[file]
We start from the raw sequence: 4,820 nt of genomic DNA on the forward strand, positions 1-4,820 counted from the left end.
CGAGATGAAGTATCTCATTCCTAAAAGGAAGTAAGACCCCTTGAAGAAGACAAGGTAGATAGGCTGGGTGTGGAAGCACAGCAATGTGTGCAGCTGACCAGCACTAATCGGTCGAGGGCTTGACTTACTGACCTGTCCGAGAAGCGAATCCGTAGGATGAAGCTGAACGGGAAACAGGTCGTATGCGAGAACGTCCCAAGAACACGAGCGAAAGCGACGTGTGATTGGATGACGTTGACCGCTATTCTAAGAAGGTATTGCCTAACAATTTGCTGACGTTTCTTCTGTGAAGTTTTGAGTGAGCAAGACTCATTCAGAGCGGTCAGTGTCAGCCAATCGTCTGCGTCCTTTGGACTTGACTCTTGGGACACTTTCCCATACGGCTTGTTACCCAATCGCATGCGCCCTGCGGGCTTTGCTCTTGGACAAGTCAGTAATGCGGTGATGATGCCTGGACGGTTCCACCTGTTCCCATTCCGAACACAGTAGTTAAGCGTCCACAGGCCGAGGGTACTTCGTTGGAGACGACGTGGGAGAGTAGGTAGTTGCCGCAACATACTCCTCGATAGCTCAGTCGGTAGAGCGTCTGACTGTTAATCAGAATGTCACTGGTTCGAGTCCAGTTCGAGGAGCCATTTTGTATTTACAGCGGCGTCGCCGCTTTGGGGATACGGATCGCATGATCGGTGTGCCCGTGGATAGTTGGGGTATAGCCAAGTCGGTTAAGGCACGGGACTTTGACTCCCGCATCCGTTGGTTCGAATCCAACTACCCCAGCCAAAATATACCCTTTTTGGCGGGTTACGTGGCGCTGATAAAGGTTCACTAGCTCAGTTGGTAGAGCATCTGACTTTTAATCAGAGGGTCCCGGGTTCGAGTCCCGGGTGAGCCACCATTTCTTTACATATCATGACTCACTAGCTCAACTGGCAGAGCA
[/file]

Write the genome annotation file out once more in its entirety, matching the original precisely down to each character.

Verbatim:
We start from the raw sequence: 4,820 nt of genomic DNA on the forward strand, positions 1-4,820 counted from the left end.
CGAGATGAAGTATCTCATTCCTAAAAGGAAGTAAGACCCCTTGAAGAAGACAAGGTAGATAGGCTGGGTGTGGAAGCACAGCAATGTGTGCAGCTGACCAGCACTAATCGGTCGAGGGCTTGACTTACTGACCTGTCCGAGAAGCGAATCCGTAGGATGAAGCTGAACGGGAAACAGGTCGTATGCGAGAACGTCCCAAGAACACGAGCGAAAGCGACGTGTGATTGGATGACGTTGACCGCTATTCTAAGAAGGTATTGCCTAACAATTTGCTGACGTTTCTTCTGTGAAGTTTTGAGTGAGCAAGACTCATTCAGAGCGGTCAGTGTCAGCCAATCGTCTGCGTCCTTTGGACTTGACTCTTGGGACACTTTCCCATACGGCTTGTTACCCAATCGCATGCGCCCTGCGGGCTTTGCTCTTGGACAAGTCAGTAATGCGGTGATGATGCCTGGACGGTTCCACCTGTTCCCATTCCGAACACAGTAGTTAAGCGTCCACAGGCCGAGGGTACTTCGTTGGAGACGACGTGGGAGAGTAGGTAGTTGCCGCAACATACTCCTCGATAGCTCAGTCGGTAGAGCGTCTGACTGTTAATCAGAATGTCACTGGTTCGAGTCCAGTTCGAGGAGCCATTTTGTATTTACAGCGGCGTCGCCGCTTTGGGGATACGGATCGCATGATCGGTGTGCCCGTGGATAGTTGGGGTATAGCCAAGTCGGTTAAGGCACGGGACTTTGACTCCCGCATCCGTTGGTTCGAATCCAACTACCCCAGCCAAAATATACCCTTTTTGGCGGGTTACGTGGCGCTGATAAAGGTTCACTAGCTCAGTTGGTAGAGCATCTGACTTTTAATCAGAGGGTCCCGGGTTCGAGTCCCGGGTGAGCCACCATTTCTTTACATATCATGACTCACTAGCTCAACTGGCAGAGCA